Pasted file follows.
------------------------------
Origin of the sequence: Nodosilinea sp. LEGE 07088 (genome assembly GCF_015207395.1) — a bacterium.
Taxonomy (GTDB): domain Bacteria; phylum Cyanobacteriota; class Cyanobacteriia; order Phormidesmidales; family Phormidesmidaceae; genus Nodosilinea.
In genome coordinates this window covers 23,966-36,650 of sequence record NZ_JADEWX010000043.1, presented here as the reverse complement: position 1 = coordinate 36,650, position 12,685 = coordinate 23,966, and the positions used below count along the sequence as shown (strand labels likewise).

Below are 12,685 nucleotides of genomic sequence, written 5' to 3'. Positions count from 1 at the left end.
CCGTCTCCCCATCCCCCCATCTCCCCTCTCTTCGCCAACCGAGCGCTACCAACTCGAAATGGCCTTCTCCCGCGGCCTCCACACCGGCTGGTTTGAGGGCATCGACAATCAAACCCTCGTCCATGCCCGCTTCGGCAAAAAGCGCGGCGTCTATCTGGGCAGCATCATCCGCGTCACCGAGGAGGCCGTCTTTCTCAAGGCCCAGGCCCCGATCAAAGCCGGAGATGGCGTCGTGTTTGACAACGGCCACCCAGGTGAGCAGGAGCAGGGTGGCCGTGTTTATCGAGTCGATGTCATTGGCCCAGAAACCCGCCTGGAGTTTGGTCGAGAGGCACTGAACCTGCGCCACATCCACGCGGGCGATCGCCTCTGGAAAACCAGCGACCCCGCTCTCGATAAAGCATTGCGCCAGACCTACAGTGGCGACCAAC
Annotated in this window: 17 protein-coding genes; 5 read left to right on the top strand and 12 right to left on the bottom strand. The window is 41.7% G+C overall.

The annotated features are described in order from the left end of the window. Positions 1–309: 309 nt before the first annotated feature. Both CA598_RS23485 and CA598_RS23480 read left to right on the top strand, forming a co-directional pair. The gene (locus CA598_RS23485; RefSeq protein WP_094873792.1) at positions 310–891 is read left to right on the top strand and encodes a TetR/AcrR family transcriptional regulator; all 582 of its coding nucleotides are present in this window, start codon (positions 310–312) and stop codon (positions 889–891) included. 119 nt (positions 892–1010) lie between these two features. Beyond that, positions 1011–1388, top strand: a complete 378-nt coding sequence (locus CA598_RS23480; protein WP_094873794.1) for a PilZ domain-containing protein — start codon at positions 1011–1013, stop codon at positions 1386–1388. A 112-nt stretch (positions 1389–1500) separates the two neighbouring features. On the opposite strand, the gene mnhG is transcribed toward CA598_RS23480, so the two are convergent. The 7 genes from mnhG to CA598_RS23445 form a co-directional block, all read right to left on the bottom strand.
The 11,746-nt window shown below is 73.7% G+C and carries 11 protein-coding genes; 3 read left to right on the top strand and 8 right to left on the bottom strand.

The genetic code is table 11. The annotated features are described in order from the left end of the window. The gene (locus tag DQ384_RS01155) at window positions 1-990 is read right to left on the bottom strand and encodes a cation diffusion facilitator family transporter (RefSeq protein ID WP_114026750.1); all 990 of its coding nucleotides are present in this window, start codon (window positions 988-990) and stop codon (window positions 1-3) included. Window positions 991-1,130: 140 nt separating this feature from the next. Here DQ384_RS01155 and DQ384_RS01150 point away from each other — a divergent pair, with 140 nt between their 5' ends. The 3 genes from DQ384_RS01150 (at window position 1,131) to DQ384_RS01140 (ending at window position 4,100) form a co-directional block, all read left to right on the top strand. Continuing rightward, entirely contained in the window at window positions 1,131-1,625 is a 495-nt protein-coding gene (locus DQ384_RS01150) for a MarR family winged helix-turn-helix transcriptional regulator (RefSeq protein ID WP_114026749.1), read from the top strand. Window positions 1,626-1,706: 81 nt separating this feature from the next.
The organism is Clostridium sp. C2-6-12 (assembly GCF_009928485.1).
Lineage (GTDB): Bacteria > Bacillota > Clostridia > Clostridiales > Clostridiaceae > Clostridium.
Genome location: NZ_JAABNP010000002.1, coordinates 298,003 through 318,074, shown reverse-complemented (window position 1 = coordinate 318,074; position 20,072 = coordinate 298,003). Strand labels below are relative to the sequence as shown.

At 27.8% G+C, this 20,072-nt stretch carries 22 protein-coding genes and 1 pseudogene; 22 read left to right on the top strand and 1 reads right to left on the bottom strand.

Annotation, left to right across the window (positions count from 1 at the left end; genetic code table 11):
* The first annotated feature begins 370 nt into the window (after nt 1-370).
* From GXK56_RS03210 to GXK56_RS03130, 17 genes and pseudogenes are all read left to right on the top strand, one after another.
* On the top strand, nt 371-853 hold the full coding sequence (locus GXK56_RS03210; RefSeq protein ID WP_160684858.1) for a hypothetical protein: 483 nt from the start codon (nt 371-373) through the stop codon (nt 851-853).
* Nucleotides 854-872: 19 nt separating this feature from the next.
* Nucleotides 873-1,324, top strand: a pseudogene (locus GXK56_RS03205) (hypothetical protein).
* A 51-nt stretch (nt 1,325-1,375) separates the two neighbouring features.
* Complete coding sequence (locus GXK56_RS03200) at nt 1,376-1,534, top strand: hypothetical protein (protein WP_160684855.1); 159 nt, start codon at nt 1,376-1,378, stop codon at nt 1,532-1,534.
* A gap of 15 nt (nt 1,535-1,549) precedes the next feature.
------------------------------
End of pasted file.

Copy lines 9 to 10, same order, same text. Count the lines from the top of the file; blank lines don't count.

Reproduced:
The genetic code is table 11. The annotated features are described in order from the left end of the window. The gene (locus tag DQ384_RS01155) at window positions 1-990 is read right to left on the bottom strand and encodes a cation diffusion facilitator family transporter (RefSeq protein ID WP_114026750.1); all 990 of its coding nucleotides are present in this window, start codon (window positions 988-990) and stop codon (window positions 1-3) included. Window positions 991-1,130: 140 nt separating this feature from the next. Here DQ384_RS01155 and DQ384_RS01150 point away from each other — a divergent pair, with 140 nt between their 5' ends. The 3 genes from DQ384_RS01150 (at window position 1,131) to DQ384_RS01140 (ending at window position 4,100) form a co-directional block, all read left to right on the top strand. Continuing rightward, entirely contained in the window at window positions 1,131-1,625 is a 495-nt protein-coding gene (locus DQ384_RS01150) for a MarR family winged helix-turn-helix transcriptional regulator (RefSeq protein ID WP_114026749.1), read from the top strand. Window positions 1,626-1,706: 81 nt separating this feature from the next.
The organism is Clostridium sp. C2-6-12 (assembly GCF_009928485.1).